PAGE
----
The Unsocial Revolution
If you're paying attention to what I write, and chances are you aren't, then you've probably figured out that I've been quiet on Facebook and other social sites lately. If you had been following me on Twitter, you might've seen this post …
The short of it is, I'm pulling back from Facebook and many other social sites. I'm either closing my accounts or setting them to their most private levels. I will continue to run this blog and post to Twitter, but my Twitter account will be private.
The New Green
In 2008, one of our new phones was going to have Facebook built into it, so I created an account and linked to a few friends. That's when the pivotal event occurred. A random check-in from my friend Joel, talking about being in Dallas on a last weekend with his son before moving to China on an ex-pat assignment. By chance, we were in Dallas also. I had no idea Joel was moving, so I called his cell. We met for dinner and he ended up getting a room in the same hotel as us. We had a relaxed breakfast the next morning and ever since, I've lived vicariously through Joel and Elisa's posts from Shanghai. That was what Facebook could do and I bought into it and many other things "social".
I ignored the less desirable aspects for a while. We were changing the world with this social stuff. We elected a black President in the US, one non-corporate donation at a time. I've always been the optimist and organized events, so I jumped into this social stuff with both feet. I created accounts, participated, checked in, and shared. Facebook, Flickr, Foursquare, Gowalla, Radar, yelp, TripAdvisor, TripIt, MeetUp, LinkedIn, etc. Not to mention dozens of user communities devoted to some activity or piece of equipment.
Most companies had no idea what "social" meant, but they wanted it, whatever it was. They hired experts and spent a lot of effort to socialize their offerings. Consumers were encouraged to offer up their contact lists and private information in order to find their friends and be connected.
One big happy hive mind.
The cracks started appearing in all this open sharing of information. Photos of celebrities doing things they shouldn't made headlines. Somewhere along the way Social became Social Media. It stopped being a way to meet friends and started becoming a mouthpiece, an asset to be managed.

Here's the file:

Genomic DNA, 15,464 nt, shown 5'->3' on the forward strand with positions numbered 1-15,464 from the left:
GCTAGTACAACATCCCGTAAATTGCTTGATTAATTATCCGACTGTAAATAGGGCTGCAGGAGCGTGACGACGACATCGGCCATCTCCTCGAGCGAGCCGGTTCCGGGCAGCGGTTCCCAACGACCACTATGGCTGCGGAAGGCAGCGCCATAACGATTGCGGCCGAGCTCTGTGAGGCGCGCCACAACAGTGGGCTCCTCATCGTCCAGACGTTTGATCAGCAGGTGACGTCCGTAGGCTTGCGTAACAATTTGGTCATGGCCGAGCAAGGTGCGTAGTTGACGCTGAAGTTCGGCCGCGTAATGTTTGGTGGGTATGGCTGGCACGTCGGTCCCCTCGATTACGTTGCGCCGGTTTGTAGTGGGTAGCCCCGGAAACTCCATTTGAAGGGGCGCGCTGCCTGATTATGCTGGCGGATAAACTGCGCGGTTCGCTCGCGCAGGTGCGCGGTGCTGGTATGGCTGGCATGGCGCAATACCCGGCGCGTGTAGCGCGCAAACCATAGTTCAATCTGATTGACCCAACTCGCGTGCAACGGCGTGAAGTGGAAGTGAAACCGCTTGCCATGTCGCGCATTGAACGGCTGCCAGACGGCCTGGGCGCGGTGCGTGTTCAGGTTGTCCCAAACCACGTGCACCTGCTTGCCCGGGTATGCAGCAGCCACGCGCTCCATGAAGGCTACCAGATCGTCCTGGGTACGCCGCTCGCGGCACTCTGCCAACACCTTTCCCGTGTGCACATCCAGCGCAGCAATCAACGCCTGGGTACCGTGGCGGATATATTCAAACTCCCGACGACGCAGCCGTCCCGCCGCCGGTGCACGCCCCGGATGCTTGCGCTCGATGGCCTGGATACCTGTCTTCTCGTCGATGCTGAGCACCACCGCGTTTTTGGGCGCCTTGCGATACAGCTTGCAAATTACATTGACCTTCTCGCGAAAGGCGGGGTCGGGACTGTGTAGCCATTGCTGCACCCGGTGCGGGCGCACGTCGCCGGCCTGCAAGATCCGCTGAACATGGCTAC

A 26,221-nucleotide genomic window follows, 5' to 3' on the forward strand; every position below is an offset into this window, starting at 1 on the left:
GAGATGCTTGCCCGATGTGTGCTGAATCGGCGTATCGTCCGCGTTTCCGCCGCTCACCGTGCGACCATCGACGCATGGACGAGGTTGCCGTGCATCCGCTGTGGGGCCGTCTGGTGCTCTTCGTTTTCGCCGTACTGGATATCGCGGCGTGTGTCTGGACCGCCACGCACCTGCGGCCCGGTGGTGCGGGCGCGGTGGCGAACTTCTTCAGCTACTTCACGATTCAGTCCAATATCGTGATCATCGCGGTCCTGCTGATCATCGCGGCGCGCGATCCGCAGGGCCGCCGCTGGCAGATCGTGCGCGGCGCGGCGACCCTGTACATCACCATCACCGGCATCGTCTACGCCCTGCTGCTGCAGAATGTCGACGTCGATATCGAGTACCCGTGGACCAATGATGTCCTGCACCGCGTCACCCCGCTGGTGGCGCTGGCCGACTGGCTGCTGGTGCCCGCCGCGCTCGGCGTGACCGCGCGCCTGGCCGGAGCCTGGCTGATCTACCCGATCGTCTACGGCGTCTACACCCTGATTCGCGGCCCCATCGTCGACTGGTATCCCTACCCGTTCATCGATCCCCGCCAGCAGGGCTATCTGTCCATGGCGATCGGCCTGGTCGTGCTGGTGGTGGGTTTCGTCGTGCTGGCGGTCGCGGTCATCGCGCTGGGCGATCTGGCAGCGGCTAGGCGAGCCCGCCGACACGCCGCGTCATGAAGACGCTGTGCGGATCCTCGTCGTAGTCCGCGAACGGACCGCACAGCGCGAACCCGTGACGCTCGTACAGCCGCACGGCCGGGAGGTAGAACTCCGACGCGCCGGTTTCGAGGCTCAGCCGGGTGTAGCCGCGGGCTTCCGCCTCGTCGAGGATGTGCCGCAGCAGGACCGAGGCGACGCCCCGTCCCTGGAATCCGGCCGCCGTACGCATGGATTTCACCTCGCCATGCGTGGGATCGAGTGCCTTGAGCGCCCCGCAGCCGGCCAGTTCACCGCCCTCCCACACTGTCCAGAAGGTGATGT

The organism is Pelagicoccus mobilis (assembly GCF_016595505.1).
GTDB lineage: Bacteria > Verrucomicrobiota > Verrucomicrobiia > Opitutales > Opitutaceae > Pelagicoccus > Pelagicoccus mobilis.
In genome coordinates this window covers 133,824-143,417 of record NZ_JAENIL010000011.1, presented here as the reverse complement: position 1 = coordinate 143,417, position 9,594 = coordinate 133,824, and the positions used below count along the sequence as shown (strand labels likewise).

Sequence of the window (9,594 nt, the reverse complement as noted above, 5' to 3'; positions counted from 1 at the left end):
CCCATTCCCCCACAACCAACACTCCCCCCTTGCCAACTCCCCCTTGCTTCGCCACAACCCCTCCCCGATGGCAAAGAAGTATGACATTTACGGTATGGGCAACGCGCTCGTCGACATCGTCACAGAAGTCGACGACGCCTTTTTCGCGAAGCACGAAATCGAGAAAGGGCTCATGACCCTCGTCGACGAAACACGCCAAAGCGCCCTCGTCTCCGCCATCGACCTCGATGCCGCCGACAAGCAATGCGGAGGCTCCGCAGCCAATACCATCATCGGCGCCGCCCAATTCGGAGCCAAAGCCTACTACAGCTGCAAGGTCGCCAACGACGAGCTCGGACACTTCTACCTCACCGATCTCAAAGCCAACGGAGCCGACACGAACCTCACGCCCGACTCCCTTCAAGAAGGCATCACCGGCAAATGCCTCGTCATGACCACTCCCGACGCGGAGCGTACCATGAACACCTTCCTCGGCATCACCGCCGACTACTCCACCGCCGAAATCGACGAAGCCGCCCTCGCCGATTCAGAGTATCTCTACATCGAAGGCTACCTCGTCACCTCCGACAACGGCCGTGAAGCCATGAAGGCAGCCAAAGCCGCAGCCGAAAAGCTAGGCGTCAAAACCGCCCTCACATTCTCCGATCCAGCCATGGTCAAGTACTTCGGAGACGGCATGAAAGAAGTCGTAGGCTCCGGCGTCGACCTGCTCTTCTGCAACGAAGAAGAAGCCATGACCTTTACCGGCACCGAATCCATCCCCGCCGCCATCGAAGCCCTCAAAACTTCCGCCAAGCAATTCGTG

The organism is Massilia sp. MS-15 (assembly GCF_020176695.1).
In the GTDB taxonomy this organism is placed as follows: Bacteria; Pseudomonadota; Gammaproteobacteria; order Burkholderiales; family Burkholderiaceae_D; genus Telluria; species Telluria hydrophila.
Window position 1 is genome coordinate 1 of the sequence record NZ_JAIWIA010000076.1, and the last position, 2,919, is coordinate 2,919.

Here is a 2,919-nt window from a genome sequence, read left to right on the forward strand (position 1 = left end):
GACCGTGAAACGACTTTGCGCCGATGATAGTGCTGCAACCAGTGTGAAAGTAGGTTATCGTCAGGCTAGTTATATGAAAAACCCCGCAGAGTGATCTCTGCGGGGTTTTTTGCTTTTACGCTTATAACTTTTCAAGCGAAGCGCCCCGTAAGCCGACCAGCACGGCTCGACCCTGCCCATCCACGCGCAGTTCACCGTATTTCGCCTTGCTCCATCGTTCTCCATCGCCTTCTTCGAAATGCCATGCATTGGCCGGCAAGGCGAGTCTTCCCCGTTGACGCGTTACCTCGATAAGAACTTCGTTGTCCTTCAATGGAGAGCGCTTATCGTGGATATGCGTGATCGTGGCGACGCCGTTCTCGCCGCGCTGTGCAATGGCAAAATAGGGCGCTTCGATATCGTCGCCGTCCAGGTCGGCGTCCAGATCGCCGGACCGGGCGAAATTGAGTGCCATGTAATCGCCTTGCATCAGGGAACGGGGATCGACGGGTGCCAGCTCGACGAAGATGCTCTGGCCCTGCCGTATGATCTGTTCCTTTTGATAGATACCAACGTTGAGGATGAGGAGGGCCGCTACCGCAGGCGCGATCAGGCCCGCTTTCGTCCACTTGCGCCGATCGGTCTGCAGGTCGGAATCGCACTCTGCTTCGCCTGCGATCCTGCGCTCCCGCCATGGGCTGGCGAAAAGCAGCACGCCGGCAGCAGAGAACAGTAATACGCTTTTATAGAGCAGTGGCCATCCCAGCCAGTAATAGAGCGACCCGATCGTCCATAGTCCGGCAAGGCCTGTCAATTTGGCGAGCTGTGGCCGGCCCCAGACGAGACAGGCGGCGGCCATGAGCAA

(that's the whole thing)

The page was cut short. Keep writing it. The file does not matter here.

Then one day, the pivotal event occurred. I was looking at a gorgeous photo on Flickr from a photographer I knew. Down in the comments was a toss-off remark from some random jerk. It was at that precise moment I realized I don't care what Joe in Hoboken thinks of my photos. So I stopped posting to Flickr. I wasn't pissed off, I just stopped caring. And that is a dangerous quality for a community that's based on sharing.
A few weeks later, my wife casually mentioned that she had deactivated her Facebook account. When I pressed her for a reason, she said she didn't need it any more. Didn't need it any more. And that's where the seeds of the Unsocial Revolution were sown. Like my wife, I realized that I didn't need it any more.
I'm no revolutionary and I appear to be way to the left of the chasm on this one. Will a gradually increasing flow of disaffected people follow? Will there be an event that catalyzes everyone into action? A digital 9/11 of some sort? Or, will I slip back quietly because I'm the only one out in the street, listening to the party inside?
I suspect that everyone will keep doing as they are doing, because it's easy. They'll move back and forth in response to small events, not seeing beyond the horizon. Then one day, they realize their personal data will no longer be theirs. CNN will tell the world which articles you read because you're logged into Facebook when you load the CNN website. The photos they posted to social sites are no longer accessible because the company went bankrupt. Lazy newspaperwomen will browse Facebook posts for their columns, and edit them as they wish, regardless of the authors' wishes. And then people will wonder how the hell did this all happen?
I'll be outside, on the back stoop, if you need me.